Tuesday, February 7, 2012

Upon further review, U.S. doing even better, Fitzwalkerstan worse

On my way down to the Super Bowl, the BLS came up with the January 2012 jobs report, and it featured very good economic news, with 243,000 more jobs created in January, and 257,000 in the private sector. It continues a strong last few months after a Summer swoon caused by Teabaggers trying to cause a debt crisis, and the unemployment rate is as low as it's been in nearly 3 years, at 8.3%.

But even more than that, the BLS released revisions to all of the months in 2011, which they do every year. These shouldn't be ignored, and a good example is when a review 2 years ago showed that the country lost 1 million more jobs in the 2007-2009 recession than what was previously thought. Well, the revisions went the other way this year, as page 5 shows, 2011 addedd 266,000 more jobs than we previously knew, which means in January 2012 we were actually 500,000 jobs better than what was in the report released last month, and over 2 million jobs better than 12 months ago. Not a full-fledged boom, but certainly a steady recovery and one that seems to be picking up steam.

Which makes Wisconsin's pathetic job performance for the last half of 2011 even worse. Look at the gap that continues to widen between Wisconsin and the U.S. since Walker took office in January 2011.

Wisconsin vs. U.S., 2011-2012

If Wisconsin had merely kept up with what the country did as a whole, we would have added 35,950 total jobs between January and December, and 42,350 in the private sector, which wouldn't have put us too far behind Walker's goal of 250,000 jobs in 4 years. But unfortunately, we do have Scott Walker as governor, and so here's the result.

Walker job gap, 2011
Wis. actual total job performance- -4,500 (GAP: 40,450)
Wis. private sector job performance- +2,200 (GAP 40,150)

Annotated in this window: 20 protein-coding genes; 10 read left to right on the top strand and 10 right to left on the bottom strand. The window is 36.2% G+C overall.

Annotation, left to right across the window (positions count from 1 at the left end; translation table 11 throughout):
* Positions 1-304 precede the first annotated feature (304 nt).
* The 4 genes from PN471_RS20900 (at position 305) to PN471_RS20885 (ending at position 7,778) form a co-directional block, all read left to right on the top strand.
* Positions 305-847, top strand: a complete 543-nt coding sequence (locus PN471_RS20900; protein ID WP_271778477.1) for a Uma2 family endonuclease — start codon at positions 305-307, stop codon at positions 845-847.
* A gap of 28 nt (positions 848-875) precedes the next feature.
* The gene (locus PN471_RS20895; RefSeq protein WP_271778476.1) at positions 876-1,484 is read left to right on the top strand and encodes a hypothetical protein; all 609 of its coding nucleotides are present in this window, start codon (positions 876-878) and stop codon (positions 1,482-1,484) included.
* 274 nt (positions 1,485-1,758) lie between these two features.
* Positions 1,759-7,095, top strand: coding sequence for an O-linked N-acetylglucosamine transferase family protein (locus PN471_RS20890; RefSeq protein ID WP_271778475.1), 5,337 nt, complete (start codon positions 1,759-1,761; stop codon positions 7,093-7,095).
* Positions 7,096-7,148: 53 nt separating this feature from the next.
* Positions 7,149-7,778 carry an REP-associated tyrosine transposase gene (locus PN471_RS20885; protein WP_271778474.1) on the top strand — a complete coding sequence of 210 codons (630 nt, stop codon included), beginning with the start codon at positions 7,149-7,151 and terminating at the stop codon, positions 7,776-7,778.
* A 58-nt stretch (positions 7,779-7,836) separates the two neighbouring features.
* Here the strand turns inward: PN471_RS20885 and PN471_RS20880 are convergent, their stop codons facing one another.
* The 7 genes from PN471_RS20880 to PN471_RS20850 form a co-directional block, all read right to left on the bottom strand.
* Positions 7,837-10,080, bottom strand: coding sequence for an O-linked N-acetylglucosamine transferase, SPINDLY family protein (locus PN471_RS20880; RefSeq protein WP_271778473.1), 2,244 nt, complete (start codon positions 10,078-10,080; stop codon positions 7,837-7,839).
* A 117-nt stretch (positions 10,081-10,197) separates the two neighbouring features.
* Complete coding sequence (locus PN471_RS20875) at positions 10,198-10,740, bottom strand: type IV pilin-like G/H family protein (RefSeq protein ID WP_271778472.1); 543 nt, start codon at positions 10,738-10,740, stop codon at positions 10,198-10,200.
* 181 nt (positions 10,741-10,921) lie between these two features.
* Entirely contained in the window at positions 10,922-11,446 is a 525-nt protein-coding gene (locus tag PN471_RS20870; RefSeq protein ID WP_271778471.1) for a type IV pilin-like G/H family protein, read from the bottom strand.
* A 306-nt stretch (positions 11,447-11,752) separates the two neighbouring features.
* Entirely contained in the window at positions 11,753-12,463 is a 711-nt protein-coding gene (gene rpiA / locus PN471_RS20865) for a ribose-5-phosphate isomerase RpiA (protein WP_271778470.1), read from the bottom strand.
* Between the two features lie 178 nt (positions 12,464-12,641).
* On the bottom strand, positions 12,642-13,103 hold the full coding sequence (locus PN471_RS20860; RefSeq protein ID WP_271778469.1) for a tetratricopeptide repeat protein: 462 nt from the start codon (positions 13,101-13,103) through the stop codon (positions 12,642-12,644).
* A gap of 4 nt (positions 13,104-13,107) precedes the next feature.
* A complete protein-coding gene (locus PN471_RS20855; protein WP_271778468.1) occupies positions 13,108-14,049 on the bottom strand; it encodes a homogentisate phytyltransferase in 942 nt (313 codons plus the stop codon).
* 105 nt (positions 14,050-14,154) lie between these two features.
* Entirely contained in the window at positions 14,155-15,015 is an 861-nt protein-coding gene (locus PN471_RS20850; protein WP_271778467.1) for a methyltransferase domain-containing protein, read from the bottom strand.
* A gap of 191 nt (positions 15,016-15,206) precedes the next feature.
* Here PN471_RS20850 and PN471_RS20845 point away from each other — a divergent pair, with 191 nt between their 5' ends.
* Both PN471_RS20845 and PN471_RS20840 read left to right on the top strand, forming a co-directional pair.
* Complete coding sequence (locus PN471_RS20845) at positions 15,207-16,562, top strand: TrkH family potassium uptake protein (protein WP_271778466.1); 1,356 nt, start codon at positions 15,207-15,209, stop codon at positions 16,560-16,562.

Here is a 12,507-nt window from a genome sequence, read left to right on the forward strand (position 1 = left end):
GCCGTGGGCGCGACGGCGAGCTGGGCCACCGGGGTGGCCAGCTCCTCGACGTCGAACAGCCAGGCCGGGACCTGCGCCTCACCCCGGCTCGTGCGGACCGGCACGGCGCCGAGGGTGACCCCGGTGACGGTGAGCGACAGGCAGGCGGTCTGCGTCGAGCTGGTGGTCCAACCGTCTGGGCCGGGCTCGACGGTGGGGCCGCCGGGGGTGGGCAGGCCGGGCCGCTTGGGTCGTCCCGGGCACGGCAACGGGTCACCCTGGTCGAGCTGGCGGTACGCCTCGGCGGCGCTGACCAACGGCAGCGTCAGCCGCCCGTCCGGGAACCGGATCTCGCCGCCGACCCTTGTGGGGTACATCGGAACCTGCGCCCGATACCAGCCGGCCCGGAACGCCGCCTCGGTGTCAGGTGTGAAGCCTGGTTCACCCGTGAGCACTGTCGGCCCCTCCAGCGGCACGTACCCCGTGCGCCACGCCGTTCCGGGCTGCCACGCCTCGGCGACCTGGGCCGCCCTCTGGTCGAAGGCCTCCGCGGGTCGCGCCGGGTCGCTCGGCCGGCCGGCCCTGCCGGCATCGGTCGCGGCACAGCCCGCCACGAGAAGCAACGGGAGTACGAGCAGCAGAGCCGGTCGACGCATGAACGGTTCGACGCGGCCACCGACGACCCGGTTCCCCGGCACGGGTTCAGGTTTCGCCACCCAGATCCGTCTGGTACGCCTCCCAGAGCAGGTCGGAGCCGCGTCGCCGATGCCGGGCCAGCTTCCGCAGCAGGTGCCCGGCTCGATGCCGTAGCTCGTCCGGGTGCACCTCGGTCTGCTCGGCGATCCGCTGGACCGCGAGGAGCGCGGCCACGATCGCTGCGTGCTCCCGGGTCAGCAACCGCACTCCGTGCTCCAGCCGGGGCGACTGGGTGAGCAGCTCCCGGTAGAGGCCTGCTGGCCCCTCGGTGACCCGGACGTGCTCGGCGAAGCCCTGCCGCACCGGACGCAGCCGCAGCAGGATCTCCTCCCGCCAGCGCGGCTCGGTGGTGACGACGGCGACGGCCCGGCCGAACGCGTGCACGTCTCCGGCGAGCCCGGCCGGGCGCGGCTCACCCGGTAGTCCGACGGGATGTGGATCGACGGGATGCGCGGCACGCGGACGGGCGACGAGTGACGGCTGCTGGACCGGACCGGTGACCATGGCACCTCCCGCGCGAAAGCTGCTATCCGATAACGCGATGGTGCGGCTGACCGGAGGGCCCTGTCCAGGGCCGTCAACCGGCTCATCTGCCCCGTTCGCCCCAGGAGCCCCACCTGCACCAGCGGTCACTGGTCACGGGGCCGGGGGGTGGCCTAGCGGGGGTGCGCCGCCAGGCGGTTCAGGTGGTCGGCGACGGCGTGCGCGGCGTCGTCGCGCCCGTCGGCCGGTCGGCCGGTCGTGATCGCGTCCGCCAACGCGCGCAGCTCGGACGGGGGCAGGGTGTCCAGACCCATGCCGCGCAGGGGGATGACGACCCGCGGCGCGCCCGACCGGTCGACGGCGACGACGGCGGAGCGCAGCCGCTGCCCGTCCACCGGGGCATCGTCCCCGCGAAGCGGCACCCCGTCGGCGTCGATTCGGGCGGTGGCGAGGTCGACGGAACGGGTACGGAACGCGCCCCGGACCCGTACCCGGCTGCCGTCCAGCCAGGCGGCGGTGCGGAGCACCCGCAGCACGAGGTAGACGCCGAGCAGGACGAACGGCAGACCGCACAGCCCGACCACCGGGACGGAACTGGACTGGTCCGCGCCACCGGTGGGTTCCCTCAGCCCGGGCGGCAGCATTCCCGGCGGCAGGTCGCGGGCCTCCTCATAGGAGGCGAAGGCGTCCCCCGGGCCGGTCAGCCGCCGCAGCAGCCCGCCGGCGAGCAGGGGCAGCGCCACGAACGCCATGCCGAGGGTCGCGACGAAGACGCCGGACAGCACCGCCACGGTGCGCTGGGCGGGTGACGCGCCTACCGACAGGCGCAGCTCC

That's right, WALKER POLICIES HAVE COST US OVER 40,000 JOBS. This is really hard to do, but then again, it's not every day when a governor is so arrogant, corrupt and incompetent that a million people sign recall petitions against him, either.

The failures in Fitzwalkerstan are also reflected in Wisconsin's lag in manufacturing growth (Wisconsin's largest sector of jobs), which was picking up in the rest of America while Wisconsin was diving for most of the 2nd half of 2011.

Manufacturing jobs 2011-2012

Shoot, who needs reasons like the first conviction in Walkergate or illegal deceit and secrecy in redisdtricting to take Walker and the WisGOPs out of power, when their disastrous results in job loss in a time of U.S. growth should be enough on its own.


  1. Why would Walker's policies affect manufacturing jobs? Walker's policies have certainly destroyed government jobs. Private sector job loss would also be expected due to (1) the lower spending from the now-unemployed and wage-reduced government employees, and (2) cutbacks in government purchases and contracts (e.g., construction). But isn't demand for Wisconsin manufacturing determined elsewhere -- from other states and from abroad?

  2. Not sure- A decent amount of Wisconsin manufacturing business comes from out-of-state and out-of-country, but it is certainly logical to think that some of the demand for the product could be more localized (not all manufacturing is huge companies).

    The slower manufacturing growth also obliterates any point that Walker's supporters may make about how WIsGOP policies have helped manufacturing in our state, when clearly any growth would be more Obama (and U.S. economy) led than any in-state policies. If Walker had the guts to show up at Masterlock today, maybe he could have learned something about that.

    Thanks for reading.